The Florida Department of Transportation is asking from community feedback on some alternatives for Orange Ave in the Downtown South Area.
The portion of Orange Ave that is being looked at is the two-mile stretch between Anderson St and Pineloch Ave.
The study involves developing alternatives to the current road and road infrastructure.
“The goal is to increase safety and efficiencies on Orange Avenue,” said FDOT spokesperson Steve Olson. “The average daily traffic count, based on Florida Traffic Online stats from 2012, shows about 36,000 vehicles a day using the road on the south end of the study area, just south of Michigan, to about 32,000 vehicles a day traveling the northern end of the corridor.”
Some of the goals include:
- Reduction in number of crashes
- Lower & consistent speed
- Reduce mid-block crossings
- Increase space between sidewalk and travel lane
- Adding medians & more greenscape/hardscape
- Reduce intersection delay
- Additional turn lanes
- Remove bus loading/unloading from traffic lanes
At a meeting tonight the state will present two alternatives:
- Alternative 1 — Basic Alternative
- Restripe to create consistent 10 foot travel lanes
- Additional on-street parking where applicable
- Select median treatments where feasible
- Bus flex lanes where applicable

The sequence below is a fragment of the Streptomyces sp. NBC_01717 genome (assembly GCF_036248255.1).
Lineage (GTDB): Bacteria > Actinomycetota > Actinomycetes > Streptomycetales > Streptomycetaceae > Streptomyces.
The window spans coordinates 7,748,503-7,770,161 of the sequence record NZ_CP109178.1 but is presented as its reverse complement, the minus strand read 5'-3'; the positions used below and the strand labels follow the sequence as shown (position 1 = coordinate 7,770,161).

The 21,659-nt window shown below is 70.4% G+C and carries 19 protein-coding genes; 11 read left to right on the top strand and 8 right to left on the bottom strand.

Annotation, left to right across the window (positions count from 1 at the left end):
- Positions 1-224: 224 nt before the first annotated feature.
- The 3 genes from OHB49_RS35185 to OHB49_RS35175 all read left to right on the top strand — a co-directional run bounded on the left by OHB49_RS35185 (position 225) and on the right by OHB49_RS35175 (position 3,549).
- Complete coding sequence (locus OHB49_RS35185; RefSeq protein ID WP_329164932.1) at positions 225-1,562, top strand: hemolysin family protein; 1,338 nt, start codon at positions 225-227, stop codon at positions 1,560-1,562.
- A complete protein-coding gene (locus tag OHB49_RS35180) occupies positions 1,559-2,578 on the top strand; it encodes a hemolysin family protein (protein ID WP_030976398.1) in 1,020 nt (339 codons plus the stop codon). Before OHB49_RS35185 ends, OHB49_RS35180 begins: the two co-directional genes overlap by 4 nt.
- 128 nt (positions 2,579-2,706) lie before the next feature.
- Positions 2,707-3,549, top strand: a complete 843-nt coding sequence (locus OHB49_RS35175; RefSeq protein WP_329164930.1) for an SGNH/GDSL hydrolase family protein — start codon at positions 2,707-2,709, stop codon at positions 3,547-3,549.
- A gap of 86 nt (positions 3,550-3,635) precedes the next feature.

- Alternative 2 — Ultimate Alternative (includes everything in Alternative 1)
- Curb extensions to create consistent 10 foot travel lanes / enhanced aesthetics
- Intersection improvements at Grant St, Kaley St, Miller St and Gore St
- Consolidation of Lynx stops
“Consistency in lane size and speed limits is mentioned in the study. Moving buses out of the travel lanes, to lanes where buses can pull off and out of traffic, as well combining bus stops, are mentioned, which would increase safety and efficiency,” said Olson.
The community is invited tonight to learn more about the alternatives and provide feedback. The meeting is from 5:00 p.m. to 7:00 p.m. at the Beardall Senior Center located at 800 S. Delaney Avenue, Orlando. FL 32801. The meeting begins as an open house at 5:00 p.m. with a presentation describing the different project alternatives at 6:00 p.m.
Olson said the goal is to get community feedback and then move forward with local partners to make the needed changes.
“The next steps involve prioritizing the list, ranking the possibilities as long-term and short-term, and working with the regional transportation planning organization, Metroplan, to fund and implement those the community and planners agree should be done,” he said.
UPDATE: Here are some clearer pictures of the alternatives (click on the images for larger versions):